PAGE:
However, Voser said Motiva doesn’t need Canadian crude to be profitable. Pre-expansion, the refinery had processed mostly medium-sour crude. Now it can run heavier crudes from South America, Latin America, Saudi Arabia and elsewhere as well as light-sweet domestic crude, including supply from U.S. shale oil reservoirs like North Dakota’s Bakken where supply is booming.
Running Canadian crude “is always a possibility, but the refinery will not depend on that,” Voser said. “We are not dependent on that crude, but we have the flexibility to take it.”
Refineries that have closed lack that flexibility.
Delta Air Lines (DAL.N) has agreed to buy Phillips 66’s (PSX.N) shut 185,000 bpd Trainer, Pennsylvania refinery for $180 million, while talks are ongoing between Sunoco Inc (SUN.N) and Carlyle Group (CG.O) about a joint venture of the two with Carlyle running Sunoco’s 335,000 bpd Philadelphia refinery.
Both run light-sweet crude, and lack of large-scale infrastructure to transport Bakken and other cheap Midwest crude to those plants left them dependent on more expensive Brent-priced crude.
However, Sunoco’s 178,000 bpd Marcus Hook, Pennsylvania, refinery is permanently shut, as is Hess Corp (HES.N) and Venezuelan state oil company PDVSA’s joint-venture 350,000 bpd Hovensa refinery in the U.S. Virgin Islands.
“Some refineries are unsuitable for processing more difficult crude on which supply increasingly depends,” Voser said. “They are in the wrong places making the wrong products.”
Valero CEO Bill Klesse said at a refining conference in March that he didn’t expect Motiva’s startup to cut into Gulf Coast exports because it offsets the loss of production from Hovensa’s closed refinery in the Virgin Islands.
Voser also told Reuters in March that its partner would be a supplier for the Motiva plant. Pease said Motiva would run heavy Saudi crude from Saudi Aramco for about two months, then branch out to other crudes as well.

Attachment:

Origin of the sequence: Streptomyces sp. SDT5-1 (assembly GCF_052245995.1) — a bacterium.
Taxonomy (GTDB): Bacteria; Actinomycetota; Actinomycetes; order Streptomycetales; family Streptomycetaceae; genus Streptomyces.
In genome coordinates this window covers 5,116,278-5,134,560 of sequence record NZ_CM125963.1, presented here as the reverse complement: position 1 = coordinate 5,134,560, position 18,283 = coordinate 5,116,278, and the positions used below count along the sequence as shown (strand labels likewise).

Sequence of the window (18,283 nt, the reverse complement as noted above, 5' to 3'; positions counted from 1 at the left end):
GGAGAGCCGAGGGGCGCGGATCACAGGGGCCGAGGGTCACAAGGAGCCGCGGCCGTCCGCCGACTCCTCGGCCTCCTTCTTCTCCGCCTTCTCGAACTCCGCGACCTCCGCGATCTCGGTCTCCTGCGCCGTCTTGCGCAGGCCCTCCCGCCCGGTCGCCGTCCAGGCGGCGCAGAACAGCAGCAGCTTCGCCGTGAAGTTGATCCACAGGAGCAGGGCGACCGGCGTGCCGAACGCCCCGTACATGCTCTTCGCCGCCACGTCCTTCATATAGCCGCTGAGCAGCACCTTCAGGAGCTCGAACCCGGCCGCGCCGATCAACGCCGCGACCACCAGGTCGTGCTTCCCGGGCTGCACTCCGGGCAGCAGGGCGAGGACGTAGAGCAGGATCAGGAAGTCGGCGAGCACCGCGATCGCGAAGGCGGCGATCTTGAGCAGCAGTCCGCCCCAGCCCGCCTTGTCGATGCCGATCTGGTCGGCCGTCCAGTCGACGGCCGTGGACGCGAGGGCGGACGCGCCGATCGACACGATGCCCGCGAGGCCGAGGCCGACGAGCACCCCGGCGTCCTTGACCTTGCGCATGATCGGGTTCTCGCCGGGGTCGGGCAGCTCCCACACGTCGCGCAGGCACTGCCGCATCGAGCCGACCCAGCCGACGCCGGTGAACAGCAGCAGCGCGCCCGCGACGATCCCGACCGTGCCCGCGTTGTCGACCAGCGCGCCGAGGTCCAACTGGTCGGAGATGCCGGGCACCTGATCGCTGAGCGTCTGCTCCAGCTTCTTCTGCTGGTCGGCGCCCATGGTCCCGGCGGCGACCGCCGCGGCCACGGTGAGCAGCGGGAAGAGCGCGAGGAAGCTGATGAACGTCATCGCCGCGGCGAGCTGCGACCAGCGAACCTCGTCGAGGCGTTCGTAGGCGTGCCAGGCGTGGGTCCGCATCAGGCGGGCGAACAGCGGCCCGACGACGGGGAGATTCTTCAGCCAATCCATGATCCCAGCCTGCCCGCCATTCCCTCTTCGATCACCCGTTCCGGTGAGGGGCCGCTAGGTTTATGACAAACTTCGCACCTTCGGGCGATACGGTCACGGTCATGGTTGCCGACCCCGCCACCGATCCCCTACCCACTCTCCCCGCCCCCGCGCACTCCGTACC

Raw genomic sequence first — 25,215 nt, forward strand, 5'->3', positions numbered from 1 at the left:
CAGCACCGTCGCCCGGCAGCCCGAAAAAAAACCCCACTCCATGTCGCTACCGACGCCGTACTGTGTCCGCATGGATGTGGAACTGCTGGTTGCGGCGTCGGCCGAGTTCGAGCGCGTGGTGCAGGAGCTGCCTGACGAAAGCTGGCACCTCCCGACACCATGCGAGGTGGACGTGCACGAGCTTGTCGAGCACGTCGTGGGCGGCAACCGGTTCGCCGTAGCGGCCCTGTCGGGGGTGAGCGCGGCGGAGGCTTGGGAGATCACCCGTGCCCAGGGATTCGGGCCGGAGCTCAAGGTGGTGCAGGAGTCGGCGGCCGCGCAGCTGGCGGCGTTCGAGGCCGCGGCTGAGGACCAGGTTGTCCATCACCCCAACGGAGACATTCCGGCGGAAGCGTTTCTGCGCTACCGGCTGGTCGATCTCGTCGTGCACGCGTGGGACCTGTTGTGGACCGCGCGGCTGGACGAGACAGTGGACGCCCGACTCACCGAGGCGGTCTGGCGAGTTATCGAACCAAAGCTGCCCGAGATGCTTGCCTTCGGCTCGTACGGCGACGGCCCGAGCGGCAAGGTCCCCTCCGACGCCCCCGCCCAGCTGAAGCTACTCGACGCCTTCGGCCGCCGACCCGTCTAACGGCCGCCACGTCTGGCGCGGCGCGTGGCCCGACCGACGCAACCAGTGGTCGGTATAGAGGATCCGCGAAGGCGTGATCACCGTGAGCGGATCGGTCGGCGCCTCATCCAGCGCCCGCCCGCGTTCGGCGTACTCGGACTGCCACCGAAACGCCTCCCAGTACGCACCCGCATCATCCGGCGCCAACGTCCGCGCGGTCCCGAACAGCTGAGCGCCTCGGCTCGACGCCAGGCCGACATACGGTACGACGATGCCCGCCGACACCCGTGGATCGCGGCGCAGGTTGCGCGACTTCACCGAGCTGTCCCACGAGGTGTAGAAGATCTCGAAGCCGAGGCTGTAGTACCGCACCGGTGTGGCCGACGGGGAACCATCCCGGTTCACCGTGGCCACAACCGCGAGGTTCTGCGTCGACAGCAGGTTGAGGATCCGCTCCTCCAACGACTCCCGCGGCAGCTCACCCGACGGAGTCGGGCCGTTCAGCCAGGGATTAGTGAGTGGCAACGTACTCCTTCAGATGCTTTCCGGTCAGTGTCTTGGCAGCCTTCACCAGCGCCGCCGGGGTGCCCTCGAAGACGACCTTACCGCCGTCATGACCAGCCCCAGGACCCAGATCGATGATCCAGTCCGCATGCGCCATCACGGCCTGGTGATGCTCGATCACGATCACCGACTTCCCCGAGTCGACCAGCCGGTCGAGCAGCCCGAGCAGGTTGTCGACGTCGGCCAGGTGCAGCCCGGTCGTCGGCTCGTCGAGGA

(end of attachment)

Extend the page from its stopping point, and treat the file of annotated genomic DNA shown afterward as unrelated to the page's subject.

Not everyone is expanding. Valero shelved a $500 million new coker unit at its 292,000 bpd Port Arthur refinery because that heavy-light differential has narrowed with more light-sweet crude coming into the market.
Klesse said differentials are adequate for existing coking capacity along the Gulf Coast at Motiva and other plants. But Valero didn’t see differentials staying wide enough to justify another new coker.
Yet Mark Routt, a senior consultant with KBC in Houston, told Reuters on Wednesday that Gulf Coast refiners are expected to add primary and conversion units over the next decade, though at a slower pace.
The advent of North American shale natural gas output, which has kept prices hovering near $2.50 per million British thermal units, gives the U.S. a strategic advantage over other potential refined product exporters, such as those in Latin America and Europe, Routt said.
As of 2011, the last year figures were available, 137 refineries were operating in the United States, according to the U.S. Energy Information Administration.
Editing by Chris Baltimore, Sofina Mirza-Reid and Carol Bishopric